Torque of the town

Sarah Ford (14) leads father Chris (47) along the Ravensbourne cycleway. Photo: Peter McIntosh
Sarah Ford (14) leads father Chris (47) along the Ravensbourne cycleway. Photo: Peter McIntosh
It was man against machine ... or battery ...  or daughter, or  daughter and battery. It was epic, writes Tom McKinlay.

It’s a quiet late afternoon on the Ravensbourne cycleway. Most of those out on their bicycles are moving at a pace commensurate with the quality of the scenery.

But for two lyra-clad athletes, it’s different: it’s serious.

Chris Ford, Cycling Otago committee member, and his daughter, also a competitive cyclist, are going head to head. And this time, Sarah has reason to believe things might be different.

All things being equal, Dad still has the edge in intra-family duels. Today, things are not equal.

Sarah is on an electric bike.

The battery snugly tucked under the carrier.
The battery snugly tucked under the carrier.
Now, electric bikes aren’t all talk, they are all torque. That’s the "force that can cause an object to rotate about an axis". In this case that force, aided by a lithium-ion battery pack, causes the bike’s wheels to rotate. Fast.

That’s why, when you’re toiling and puffing up one of Dunedin’s hills in low gear, the cyclist on the e-bike will blithely fly by. What we wanted to interrogate, with our showdown, was whether it must always be that way.

Early signs seemed to answer in the affirmative.After leaving Chris (47) in her dust on several short sprints along the cycleway, Sarah (14) put the e-bike advantage succinctly: "It made a huge difference when I was starting off, getting up to speed really fast.

"I could beat him right from the start," she said of the e-bike advantage.

Not that that had never happened before, but it was apparent that it had never happened before with quite the same ease.

However, there was also a hint in what we had observed, that the e-bike wasn’t indomitable.

A handlebar mounted read-out to display, among other things, what level of assistance you are using.
A handlebar mounted read-out to display, among other things, what level of assistance you are using.
Over a longer distance, it looked like the senior cyclist’s long legs might have hauled in his daughter. E-bike motors are limited to a maximum of 300W in New Zealand, so the assistance they provide is speed-limited. The Ministry of Transport is  reviewing controls on e-bikes’ power and speed.

Chris had a particularly good view of what was going on, from just behind Sarah, and was similarly impressed by that off-the-line speed.

"It has really good pick-up," he says.

"Chasing her, if it didn’t have a speed limiter on it, then I probably would not have caught her. She was going quite strongly just over a couple of metres. She didn’t look like she was exerting herself at all. I had to really do quite a lot of work to get anywhere near her."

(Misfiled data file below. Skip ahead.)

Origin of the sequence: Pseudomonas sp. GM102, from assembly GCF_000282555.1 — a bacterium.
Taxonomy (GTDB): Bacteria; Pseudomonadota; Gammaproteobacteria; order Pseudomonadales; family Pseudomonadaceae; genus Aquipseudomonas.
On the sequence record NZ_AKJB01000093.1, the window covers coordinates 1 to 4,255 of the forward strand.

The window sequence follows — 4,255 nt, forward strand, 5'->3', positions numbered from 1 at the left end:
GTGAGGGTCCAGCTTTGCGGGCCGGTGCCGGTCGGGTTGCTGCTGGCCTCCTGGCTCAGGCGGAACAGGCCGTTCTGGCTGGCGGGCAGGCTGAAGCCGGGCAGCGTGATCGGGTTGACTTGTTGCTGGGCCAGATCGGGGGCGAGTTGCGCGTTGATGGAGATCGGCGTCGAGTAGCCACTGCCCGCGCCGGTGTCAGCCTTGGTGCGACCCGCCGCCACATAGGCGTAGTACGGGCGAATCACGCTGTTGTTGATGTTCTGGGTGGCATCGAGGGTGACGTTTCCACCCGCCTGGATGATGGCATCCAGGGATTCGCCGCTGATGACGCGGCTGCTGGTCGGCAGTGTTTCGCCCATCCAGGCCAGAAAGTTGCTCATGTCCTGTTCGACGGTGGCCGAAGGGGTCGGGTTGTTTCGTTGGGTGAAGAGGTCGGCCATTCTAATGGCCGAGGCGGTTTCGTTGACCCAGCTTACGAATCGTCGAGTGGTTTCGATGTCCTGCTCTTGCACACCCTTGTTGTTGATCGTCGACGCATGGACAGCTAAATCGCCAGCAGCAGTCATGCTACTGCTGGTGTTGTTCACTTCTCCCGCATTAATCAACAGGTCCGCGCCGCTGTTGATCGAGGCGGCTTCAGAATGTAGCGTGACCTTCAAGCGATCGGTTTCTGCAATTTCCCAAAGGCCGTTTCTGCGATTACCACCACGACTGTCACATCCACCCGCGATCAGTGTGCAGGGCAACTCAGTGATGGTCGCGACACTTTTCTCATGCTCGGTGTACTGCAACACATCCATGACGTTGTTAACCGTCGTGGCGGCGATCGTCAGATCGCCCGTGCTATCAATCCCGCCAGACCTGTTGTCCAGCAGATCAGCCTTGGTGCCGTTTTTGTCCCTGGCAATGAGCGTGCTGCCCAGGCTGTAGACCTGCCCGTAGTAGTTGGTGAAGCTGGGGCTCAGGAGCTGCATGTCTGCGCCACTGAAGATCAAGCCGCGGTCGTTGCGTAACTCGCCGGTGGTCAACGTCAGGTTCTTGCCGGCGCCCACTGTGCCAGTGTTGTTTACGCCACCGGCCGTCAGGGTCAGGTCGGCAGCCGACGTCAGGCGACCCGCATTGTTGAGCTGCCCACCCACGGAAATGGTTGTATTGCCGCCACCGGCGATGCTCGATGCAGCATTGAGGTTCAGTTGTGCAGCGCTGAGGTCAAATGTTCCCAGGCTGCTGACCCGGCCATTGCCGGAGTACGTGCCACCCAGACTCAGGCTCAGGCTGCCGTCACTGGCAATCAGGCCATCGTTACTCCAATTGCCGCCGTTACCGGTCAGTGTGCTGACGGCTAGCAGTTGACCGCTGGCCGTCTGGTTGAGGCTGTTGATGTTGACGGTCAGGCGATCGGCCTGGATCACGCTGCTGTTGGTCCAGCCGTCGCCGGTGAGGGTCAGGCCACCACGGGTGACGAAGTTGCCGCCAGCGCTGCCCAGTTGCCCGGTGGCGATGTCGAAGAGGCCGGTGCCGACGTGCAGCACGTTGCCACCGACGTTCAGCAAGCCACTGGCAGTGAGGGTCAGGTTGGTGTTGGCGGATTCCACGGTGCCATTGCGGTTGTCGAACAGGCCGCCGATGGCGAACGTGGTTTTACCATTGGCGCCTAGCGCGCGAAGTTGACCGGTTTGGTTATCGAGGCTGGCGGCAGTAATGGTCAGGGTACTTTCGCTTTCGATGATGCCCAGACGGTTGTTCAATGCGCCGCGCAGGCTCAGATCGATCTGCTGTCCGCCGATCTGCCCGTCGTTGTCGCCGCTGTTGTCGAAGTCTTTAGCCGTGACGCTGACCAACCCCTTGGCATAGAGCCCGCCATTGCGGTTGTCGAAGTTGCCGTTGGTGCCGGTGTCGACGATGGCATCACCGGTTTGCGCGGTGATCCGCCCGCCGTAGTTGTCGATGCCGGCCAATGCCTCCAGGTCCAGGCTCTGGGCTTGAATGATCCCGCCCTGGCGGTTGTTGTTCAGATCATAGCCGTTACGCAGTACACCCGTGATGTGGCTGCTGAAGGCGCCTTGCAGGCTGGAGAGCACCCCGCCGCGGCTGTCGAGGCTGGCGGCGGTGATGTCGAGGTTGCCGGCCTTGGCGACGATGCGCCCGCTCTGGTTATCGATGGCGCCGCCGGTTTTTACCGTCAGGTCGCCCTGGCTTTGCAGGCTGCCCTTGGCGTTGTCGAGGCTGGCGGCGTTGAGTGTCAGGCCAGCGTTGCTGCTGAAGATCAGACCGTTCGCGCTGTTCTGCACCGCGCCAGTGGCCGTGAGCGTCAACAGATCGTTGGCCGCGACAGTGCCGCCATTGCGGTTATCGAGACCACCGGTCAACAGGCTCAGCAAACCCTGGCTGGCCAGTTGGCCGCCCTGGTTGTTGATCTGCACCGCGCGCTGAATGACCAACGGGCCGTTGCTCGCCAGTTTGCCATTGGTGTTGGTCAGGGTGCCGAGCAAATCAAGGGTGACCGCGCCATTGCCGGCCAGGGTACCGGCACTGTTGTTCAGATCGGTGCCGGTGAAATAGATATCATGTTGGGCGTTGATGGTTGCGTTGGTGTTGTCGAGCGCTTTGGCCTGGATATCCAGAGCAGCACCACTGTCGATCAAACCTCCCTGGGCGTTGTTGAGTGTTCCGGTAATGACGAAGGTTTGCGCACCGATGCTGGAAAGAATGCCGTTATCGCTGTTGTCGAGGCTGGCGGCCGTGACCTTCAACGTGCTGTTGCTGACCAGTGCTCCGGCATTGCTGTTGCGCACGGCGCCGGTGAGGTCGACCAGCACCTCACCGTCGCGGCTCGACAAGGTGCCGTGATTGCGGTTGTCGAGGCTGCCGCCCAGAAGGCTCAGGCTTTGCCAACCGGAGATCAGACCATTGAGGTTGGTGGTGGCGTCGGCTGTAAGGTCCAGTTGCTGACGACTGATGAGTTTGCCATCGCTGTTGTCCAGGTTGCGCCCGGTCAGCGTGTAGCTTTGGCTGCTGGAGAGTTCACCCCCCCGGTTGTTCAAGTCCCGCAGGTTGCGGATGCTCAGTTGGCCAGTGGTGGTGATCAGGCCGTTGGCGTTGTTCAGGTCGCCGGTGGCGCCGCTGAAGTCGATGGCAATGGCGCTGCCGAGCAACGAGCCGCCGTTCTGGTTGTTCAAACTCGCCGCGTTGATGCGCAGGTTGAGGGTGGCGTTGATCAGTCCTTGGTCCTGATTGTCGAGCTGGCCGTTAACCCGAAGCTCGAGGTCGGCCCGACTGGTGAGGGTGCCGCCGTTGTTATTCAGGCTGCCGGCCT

For all that, Chris is happy to keep pedalling under his own steam for now, saying it’s about the fitness for him.

"But if you want to do a quick commute, down to the shop or something, or along to work, I think it would be really good."

The left handle accommodates the throttle.
The left handle accommodates the throttle.
Sarah is also sticking with pedal power for now, but it’s clear the battery has made an impression.

"If I stopped doing it competively, I would go for an e-bike. It’s a lot of fun," she says.

"I feel like every time you got on it you would have a lot of fun."

That will be why, back at Dunedin bike business Bike Otago, half their trade is now in electrics.

The electric motor on the rear hub.
The electric motor on the rear hub.
Dunedin’s hills are well suited to a little help getting home on the daily commute, but that doesn’t appear to explain all the interest either. Sales manager Natalie Munns says electric mountain bikes are popular for the way they open up new territory for cyclists, making the inaccessible, achievable. The downhills are the same; but the uphills are a lot easier.It was a couple of Bike Otago cycles that Chris and Sarah were on, back at the Ravensbourne cycleway. Sarah’s was a $2800 Smart Motion electric commuter (you can pay a lot more than that), while Chris was on a mountain bike that sells for about $1000.

Chris’ Giant Talon II would go for as long as he kept pedalling, Sarah’s 15amp-hour battery would be good for about 100km before it needed recharging.

Munns says a a whole new group of people are taking advantage of that.

"There is no way they would have jumped on just a normal push bike and now they can get out there and enjoy," she says of e-bikes.

"So it has been really good for exercise and fitness in general."

So expect to see more of them. But keep in mind, on the flat, and with the advantage of surprise, you might still be able to catch them.

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